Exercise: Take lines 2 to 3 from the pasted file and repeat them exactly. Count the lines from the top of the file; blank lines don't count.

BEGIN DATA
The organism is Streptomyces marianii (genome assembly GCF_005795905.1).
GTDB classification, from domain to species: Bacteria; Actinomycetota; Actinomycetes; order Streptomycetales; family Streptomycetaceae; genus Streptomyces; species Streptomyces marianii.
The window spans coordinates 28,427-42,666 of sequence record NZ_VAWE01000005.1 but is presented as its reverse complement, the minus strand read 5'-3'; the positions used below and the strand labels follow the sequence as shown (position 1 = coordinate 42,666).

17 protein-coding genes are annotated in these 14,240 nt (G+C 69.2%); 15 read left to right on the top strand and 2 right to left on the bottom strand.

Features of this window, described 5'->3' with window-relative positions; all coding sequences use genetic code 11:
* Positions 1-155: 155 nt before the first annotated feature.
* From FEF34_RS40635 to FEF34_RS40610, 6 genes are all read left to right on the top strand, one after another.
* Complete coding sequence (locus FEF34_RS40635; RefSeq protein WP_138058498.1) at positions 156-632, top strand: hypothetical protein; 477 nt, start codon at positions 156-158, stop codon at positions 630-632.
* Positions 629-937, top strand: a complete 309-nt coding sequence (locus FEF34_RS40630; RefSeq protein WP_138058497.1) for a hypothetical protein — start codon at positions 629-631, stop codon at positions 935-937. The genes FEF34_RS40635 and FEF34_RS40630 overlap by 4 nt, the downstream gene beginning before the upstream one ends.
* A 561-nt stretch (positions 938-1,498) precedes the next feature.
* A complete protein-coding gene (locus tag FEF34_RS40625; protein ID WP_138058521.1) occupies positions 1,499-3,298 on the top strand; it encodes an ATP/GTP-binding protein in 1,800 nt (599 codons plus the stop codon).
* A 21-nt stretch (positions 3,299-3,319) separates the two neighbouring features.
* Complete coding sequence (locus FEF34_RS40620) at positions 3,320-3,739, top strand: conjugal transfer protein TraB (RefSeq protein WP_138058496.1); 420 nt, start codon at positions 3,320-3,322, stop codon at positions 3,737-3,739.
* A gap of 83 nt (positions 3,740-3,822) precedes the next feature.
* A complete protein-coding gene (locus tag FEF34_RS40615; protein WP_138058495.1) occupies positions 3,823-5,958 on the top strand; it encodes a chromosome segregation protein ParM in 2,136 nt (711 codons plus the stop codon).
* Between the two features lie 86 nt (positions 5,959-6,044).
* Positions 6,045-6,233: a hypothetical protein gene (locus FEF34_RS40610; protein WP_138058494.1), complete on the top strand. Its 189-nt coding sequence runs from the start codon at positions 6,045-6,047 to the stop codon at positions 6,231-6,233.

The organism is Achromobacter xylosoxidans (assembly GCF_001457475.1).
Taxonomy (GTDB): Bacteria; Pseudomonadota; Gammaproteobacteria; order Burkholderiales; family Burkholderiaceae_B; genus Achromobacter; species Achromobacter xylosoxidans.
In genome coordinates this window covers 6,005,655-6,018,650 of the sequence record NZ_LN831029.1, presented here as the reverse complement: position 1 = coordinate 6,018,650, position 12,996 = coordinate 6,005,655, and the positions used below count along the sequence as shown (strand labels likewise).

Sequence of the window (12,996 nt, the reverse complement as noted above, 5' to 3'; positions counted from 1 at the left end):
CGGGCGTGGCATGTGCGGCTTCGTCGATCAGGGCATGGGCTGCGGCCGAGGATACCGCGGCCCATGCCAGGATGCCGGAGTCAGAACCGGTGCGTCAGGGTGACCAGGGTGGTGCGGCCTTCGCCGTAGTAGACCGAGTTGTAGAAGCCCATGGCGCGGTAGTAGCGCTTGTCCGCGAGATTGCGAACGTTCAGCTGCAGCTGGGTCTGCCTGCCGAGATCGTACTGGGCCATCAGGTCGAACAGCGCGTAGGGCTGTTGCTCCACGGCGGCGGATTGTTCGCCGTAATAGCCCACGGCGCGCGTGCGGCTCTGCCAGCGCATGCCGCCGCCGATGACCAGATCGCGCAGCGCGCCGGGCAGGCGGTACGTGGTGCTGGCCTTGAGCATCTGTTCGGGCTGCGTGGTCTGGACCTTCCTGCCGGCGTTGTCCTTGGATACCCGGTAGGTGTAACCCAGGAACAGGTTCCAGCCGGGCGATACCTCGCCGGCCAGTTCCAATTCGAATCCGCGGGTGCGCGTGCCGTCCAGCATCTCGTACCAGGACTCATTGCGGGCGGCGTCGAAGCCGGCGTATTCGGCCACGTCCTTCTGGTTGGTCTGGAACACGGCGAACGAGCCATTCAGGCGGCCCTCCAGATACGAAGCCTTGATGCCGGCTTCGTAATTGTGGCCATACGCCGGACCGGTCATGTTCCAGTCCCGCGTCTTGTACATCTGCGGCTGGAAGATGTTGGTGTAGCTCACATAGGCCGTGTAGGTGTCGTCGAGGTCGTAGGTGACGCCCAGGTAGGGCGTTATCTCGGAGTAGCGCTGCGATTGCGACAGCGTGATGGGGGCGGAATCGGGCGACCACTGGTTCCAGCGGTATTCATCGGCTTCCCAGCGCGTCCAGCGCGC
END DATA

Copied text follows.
GTDB classification, from domain to species: Bacteria; Actinomycetota; Actinomycetes; order Streptomycetales; family Streptomycetaceae; genus Streptomyces; species Streptomyces marianii.
The window spans coordinates 28,427-42,666 of sequence record NZ_VAWE01000005.1 but is presented as its reverse complement, the minus strand read 5'-3'; the positions used below and the strand labels follow the sequence as shown (position 1 = coordinate 42,666).